Why Zero Is The New Black
Let’s return to Kiva and pause for a moment to understand why they might have had so much success offering a return of nada…
Altruistic acts – think volunteering to work with kids in your local summer play scheme or Comic Relief’s work in Africa – have been shown by researchers to stimulate a section the size of a walnut at the upper back of the brain, called the posterior superior temporal cortex, or pSTC. The pSTC is activated by what psychologists call ‘intrinsic motivation’ .
Monetary rewards – like gambling on the Grand National or investing for your pension – stimulate a different section, in the lower front part of the brain, called the nucleus accumbens . The nucleus accumbens is stimulated by what psychologists call ‘extrinsic motivation’.
Why does this matter? Because of the ways in which intrinsic and extrinsic motivations interact. Behavioural psychologists have shown that activity in the nucleus accumbens (extrinsic motivation) appears to override activity in the pSTC (intrinsic motivation).
So, and this is critical, in tests when faced with activities that require cognitive skill, people who are financially rewarded perform worse than people who are not rewarded at all. The RSA has done a lovely little animation of a talk by Daniel Pink that explains this .
In other words, introducing the promise of monetary reward can actually reduce both the motivation to do good as well as performance. So extrinsic motivation trumps intrinsic. Monetary reward wins out over altruism. And as a result we perform more poorly as we get richer!
Some at Kiva think this dynamic is precisely why they’ve been so successful in raising finance at zero percent. People consciously perceive their placing money into Kiva as an extrinsically motivated investment but unconsciously their brains are treating it as an act that is intrinsically motivated, which leads to the high levels of initial investment and then of roll-over.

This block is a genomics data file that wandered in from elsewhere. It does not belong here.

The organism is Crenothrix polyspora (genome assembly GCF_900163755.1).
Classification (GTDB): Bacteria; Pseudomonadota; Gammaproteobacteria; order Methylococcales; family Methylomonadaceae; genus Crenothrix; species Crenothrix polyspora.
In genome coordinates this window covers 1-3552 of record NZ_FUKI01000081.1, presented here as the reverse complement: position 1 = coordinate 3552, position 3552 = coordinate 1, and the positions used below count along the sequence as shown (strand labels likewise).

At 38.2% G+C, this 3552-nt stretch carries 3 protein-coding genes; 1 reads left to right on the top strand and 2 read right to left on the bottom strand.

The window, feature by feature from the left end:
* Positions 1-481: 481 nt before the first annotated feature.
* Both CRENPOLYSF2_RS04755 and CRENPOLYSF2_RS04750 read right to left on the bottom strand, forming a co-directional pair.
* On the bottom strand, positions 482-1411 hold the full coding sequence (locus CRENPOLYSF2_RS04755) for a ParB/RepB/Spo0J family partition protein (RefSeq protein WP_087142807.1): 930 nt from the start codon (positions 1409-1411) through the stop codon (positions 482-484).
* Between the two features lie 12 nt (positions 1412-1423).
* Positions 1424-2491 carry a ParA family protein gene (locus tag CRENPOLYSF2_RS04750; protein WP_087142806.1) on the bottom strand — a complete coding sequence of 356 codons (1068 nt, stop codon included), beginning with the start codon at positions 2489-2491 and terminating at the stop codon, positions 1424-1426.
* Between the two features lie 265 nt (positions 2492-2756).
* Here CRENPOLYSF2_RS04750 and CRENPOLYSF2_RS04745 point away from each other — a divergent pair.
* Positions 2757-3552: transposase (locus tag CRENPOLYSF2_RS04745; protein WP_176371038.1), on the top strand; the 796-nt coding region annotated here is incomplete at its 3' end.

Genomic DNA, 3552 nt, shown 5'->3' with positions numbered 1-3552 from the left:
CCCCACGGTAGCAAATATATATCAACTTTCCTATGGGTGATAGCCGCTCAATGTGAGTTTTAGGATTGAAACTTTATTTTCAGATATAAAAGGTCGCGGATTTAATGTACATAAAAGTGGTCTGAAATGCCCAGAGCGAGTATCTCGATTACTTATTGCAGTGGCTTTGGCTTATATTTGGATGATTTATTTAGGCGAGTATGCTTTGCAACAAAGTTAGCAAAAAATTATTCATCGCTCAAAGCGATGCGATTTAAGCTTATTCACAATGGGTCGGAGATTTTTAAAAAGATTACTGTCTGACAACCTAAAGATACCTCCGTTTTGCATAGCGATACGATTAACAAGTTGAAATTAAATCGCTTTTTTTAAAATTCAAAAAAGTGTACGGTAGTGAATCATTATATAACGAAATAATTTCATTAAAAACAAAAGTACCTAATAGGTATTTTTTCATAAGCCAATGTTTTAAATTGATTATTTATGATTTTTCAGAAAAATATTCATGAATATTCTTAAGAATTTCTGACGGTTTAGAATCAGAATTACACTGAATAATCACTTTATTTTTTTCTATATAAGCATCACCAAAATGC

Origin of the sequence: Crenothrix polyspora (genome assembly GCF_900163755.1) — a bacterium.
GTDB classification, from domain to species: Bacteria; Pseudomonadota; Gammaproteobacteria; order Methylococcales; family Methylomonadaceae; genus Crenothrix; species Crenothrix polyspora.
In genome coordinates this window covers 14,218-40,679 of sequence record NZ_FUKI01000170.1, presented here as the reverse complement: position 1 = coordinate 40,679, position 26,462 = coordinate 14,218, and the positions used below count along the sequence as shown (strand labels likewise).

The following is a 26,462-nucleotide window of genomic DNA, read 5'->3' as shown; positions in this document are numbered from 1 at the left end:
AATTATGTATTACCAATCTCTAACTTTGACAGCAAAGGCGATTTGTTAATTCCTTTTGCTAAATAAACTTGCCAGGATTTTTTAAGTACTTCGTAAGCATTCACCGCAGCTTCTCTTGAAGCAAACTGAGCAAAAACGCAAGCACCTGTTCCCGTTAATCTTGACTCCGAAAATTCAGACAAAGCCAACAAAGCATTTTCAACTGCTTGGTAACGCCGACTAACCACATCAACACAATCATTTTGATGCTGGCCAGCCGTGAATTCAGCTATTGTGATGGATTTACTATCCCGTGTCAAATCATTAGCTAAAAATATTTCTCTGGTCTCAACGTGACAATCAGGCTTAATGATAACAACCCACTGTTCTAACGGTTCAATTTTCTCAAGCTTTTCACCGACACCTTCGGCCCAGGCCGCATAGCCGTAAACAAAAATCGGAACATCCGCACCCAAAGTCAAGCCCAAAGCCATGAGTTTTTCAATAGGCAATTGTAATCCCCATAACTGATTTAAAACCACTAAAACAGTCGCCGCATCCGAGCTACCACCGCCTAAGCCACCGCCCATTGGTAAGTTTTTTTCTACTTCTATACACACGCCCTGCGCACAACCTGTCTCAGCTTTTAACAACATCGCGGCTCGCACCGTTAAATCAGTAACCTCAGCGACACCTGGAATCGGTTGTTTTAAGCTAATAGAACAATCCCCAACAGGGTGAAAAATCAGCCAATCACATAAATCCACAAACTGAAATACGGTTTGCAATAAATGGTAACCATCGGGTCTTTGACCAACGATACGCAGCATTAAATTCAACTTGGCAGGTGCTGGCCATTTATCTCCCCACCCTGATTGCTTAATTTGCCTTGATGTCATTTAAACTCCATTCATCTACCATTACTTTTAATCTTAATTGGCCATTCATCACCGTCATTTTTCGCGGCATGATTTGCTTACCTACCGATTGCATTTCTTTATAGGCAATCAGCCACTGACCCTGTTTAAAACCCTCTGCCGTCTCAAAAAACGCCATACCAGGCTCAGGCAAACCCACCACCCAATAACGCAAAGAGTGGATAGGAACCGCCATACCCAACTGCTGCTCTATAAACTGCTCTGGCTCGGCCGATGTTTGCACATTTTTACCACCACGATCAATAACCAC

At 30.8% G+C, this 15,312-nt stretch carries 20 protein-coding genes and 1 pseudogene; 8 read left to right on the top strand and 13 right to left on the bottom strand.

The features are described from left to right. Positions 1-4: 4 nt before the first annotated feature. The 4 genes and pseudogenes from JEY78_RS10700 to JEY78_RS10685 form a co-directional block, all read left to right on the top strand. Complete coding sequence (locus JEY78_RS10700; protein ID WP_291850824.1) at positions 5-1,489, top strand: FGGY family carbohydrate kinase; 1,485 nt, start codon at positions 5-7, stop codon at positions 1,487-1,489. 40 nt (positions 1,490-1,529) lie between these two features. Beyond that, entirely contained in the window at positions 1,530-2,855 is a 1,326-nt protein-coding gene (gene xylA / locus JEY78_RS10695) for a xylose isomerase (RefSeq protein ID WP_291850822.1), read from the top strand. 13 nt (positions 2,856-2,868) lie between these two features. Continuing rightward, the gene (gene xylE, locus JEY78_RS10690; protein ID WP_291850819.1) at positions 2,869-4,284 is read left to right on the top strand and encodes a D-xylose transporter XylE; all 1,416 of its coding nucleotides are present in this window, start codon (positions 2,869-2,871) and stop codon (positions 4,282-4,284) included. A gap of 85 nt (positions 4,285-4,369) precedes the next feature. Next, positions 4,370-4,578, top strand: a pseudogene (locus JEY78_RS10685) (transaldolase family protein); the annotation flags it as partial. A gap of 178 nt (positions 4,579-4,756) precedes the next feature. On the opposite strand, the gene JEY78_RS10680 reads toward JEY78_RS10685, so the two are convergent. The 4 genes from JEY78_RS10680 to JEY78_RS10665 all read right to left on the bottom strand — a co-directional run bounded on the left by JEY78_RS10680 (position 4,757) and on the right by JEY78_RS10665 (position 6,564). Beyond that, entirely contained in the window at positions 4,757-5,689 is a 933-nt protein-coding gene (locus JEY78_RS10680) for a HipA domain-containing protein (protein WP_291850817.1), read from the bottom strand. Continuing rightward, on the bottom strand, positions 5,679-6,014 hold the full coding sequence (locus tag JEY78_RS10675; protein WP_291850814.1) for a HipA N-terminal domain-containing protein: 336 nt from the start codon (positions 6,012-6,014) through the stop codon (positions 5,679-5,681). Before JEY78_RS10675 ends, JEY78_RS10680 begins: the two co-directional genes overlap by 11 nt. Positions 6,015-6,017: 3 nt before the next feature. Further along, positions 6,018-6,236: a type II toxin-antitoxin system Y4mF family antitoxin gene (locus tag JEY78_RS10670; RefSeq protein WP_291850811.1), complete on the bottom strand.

Big Society Capital As The New Nothing?
Now let’s imagine a reconfigured BSC providing capital at a cost of zero.
First up the finance would meet needs fairly and squarely, as evidenced across multiple studies succinctly summarised in the Alternative Commission on Social Investment (Chapter 1) . Win!
Next it’d be building the capacity of SIFIs allowing them to get to the scale they need to break even and start throwing off enough surplus to drive further efficiencies, serving the sector as a whole and on-the-ground organisations. Win!
And, if configured thoughtfully, it could start leveraging finance at zero percent in significant volumes from sources that to date have never considered engaging in social investment, thereby contributing to the success and increasing size of the sector AND incrementally improving terms for the recipients of finance. Win!
So, Cliff, as you take up the reins at BSC you might want to give some serious thought to how to create the biggest heap of nothing in the social investment world. May the force be with you.
 Tankersley, Stowe & Huettel, “Altruism is associated with an increased neural response to agency”, Nature Neuroscience, 2007. http://www.nature.com/neuro/journal/v10/n2/abs/nn1833.html
 Knutson et al, “Anticipation of Increasing Monetary Reward Selectively Recruits Nucleus Accumbens”, The Journal of Neuroscience, 2001. http://www-psych.stanford.edu/~span/Publications/bk01jn.pdf